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The ‘bleisure travel’ phenomenon

The business press loves a new buzz phrase. The latest is ‘bleisure travel’, adapted from a trend that originally referred to men’s fashion (linen shirts and loafers, anyone?) to explain the increasingly blurred line between our business and leisure time. Although few of us are likely to use the term, most of us have been profoundly affected by this shift, and it has affected the business and leisure travel industries substantially.

Technology has been one of the main driving forces. As anyone whose partner has taken a smart phone on holiday will attest, the ubiquity of internet access has made it harder to separate our private lives from work, particularly as more and more businesses are offering remote working or flexible hours. Technology has given business travellers more input into how they travel, as we observed in a recent article, allowing them to pick the flights and accommodation they prefer, or even extend their stay.

The growth of ‘bleisure travel’ is also a product of our increasingly hectic lives. A recent survey conducted by Westin Hotels & Resorts showed that at a time of decreased job security, some people are trying to prove their worth by working longer hours or failing to take all their holiday entitlement. The increase in dual career families has also meant that it’s harder for people to find time to spend with friends and family. For many, combining a holiday with a business trip is the only way to get a holiday at all, and this has been facilitated by the growth of low-cost airlines, which make it cheaper for family or friends to visit business travellers while they’re away.

Some may argue that combining business with leisure travel means that you never really get to relax; that we’re all in danger of becoming information-hungry drones attached to our computer screens. But if you make sure you achieve the right balance between business and leisure, this needn’t be the case. Business travel can be lonely and isolating, not to mention exhausting if you hurry to rush back home as soon as the business is done. But it can provide unforgettable experiences if you see it as a holiday too. OK, few of us are going to get sent to work near a Caribbean beach or a Swiss ski resort. But many of the top business destinations are also top city break destinations, packed full of museums, parks and tourist attractions. By extending your break to include a weekend with friends and family, or simply by exploring the city in the evenings, you can ensure your business trip isn’t all hard work.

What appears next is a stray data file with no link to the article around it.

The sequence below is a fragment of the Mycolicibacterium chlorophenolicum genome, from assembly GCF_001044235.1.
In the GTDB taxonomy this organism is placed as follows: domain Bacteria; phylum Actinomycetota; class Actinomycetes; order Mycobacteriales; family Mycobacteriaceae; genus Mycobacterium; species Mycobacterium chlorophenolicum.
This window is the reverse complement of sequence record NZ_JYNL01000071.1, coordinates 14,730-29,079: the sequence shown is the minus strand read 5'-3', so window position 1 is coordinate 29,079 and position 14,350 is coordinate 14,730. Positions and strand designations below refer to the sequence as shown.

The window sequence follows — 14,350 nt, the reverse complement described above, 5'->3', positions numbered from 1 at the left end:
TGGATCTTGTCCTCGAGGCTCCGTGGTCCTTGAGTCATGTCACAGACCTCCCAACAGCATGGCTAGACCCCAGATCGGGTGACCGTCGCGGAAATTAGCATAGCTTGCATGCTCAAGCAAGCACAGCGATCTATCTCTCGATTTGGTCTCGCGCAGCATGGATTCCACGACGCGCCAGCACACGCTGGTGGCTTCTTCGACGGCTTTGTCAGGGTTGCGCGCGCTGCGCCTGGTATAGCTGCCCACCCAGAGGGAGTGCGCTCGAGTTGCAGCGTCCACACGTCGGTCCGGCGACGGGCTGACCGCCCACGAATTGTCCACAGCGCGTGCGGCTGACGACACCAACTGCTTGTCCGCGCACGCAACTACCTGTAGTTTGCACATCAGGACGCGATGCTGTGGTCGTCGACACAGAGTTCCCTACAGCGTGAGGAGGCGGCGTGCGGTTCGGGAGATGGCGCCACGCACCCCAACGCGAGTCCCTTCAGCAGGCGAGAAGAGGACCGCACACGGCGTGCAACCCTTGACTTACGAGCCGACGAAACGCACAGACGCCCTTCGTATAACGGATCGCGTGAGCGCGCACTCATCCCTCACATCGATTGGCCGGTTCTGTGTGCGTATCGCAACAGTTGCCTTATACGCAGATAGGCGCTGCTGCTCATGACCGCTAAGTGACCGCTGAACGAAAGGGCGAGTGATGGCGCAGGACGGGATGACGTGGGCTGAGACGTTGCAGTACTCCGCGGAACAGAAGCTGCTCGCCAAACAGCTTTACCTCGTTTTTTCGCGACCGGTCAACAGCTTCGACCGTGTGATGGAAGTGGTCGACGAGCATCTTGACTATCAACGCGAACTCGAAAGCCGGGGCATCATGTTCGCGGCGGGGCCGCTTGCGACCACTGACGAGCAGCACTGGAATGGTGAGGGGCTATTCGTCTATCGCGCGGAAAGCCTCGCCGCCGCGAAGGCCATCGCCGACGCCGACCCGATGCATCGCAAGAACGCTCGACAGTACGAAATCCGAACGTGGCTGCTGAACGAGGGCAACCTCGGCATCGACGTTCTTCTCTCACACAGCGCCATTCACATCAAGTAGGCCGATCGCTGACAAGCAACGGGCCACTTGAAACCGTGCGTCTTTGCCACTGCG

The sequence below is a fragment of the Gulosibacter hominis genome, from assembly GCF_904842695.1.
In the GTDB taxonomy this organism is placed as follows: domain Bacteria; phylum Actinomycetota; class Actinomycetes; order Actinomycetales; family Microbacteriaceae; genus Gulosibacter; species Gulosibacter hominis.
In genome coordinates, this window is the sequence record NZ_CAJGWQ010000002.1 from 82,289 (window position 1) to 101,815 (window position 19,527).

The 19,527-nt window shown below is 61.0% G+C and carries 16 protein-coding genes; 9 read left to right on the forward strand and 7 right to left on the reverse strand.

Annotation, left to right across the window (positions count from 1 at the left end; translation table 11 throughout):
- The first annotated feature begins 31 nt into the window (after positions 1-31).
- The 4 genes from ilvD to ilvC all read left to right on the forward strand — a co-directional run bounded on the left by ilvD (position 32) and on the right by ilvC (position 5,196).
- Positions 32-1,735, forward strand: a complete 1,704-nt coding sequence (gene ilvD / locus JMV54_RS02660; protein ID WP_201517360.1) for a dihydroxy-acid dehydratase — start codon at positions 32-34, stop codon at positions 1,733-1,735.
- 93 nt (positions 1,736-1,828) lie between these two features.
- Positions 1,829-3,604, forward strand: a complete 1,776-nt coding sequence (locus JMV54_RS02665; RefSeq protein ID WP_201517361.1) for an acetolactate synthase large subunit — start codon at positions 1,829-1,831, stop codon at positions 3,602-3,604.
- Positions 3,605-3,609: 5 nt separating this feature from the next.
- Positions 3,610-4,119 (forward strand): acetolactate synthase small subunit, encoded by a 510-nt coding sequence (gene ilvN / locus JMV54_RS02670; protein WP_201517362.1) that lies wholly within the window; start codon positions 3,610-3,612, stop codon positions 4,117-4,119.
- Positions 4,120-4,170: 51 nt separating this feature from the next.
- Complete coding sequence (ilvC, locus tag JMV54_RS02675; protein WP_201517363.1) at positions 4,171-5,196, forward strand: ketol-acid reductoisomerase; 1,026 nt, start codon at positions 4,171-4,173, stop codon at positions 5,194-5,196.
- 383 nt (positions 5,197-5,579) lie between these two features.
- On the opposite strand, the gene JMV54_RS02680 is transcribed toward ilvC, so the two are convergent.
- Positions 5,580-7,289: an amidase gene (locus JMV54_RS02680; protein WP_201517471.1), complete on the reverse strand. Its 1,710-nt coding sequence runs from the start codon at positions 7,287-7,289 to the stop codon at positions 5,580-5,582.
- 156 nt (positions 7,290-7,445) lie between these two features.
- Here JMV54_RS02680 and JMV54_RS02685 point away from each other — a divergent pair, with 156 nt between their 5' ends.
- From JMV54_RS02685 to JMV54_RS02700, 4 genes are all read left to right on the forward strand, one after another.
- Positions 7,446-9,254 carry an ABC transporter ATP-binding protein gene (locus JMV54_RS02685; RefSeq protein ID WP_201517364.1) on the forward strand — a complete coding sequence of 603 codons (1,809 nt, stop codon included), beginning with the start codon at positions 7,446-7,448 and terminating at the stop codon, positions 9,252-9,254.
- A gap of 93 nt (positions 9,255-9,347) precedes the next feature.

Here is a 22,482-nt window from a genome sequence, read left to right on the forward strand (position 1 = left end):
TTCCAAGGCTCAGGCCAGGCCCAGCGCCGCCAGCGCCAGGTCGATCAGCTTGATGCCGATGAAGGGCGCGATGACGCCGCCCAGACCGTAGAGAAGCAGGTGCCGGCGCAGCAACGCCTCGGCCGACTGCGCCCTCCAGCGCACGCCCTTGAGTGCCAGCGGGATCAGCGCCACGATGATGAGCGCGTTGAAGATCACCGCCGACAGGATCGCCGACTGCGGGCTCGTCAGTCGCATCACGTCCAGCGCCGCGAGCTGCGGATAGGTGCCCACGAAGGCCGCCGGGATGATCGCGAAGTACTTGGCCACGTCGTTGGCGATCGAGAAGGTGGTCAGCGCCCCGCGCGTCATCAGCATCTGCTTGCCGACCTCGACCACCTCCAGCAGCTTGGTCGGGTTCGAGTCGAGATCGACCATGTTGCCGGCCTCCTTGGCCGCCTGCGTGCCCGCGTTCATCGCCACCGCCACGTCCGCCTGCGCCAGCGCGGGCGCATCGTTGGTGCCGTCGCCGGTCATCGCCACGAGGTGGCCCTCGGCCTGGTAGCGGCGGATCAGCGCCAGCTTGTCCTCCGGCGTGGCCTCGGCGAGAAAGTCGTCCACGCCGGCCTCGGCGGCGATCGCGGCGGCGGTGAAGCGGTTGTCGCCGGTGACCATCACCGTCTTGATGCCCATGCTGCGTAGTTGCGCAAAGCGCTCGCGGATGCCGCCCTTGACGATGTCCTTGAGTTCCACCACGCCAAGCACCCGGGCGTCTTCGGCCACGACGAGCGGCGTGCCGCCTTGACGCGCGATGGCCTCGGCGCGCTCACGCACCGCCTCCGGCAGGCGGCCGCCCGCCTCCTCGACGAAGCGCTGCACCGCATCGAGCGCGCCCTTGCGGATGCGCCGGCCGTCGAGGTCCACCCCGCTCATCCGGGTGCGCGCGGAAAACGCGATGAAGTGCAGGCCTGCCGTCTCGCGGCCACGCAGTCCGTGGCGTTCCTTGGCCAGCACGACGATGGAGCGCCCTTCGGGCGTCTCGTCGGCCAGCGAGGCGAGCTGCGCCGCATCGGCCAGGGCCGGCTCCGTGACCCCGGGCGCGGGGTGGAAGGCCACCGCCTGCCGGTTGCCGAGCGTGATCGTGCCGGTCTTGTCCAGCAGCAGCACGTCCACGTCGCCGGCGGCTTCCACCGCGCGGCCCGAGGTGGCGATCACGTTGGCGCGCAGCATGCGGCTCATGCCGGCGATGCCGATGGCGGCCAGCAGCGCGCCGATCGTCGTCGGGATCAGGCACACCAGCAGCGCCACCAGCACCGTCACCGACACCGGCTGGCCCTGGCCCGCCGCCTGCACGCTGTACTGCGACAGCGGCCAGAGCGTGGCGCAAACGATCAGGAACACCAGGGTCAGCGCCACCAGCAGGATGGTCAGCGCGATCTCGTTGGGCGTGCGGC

The recent growth of the serviced apartment industry is intricately connected with these new approaches to business travel. Serviced apartments make for a different kind of business trip, allowing you to create a homely environment where you can really take advantage of your leisure time. Because they all come with a kitchen (or kitchenette) and a living area, there’s much more freedom to spend your free time how you want to spend it, from watching films on the sofa in the evenings to cooking brunch after a Sunday morning lie-in. You can book an apartment with an extra bedroom if you want to take friends or family with you, and many apartments come with a sofa bed in the living area for occasional visitors to use. All this means that business can be carefully balanced with leisure time – just resist the temptation to check your emails 100 times a day.

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About the Author

Caroline Saunders

As SilverDoor’s Head of Marketing, Caroline always has her finger on the pulse with trends that cover marketing, relocation, business news, serviced apartment news and all things SilverDoor. You’ll find Caroline on a variety of social media platforms, providing commentary on SilverDoor, the marketing world and news that you need to know.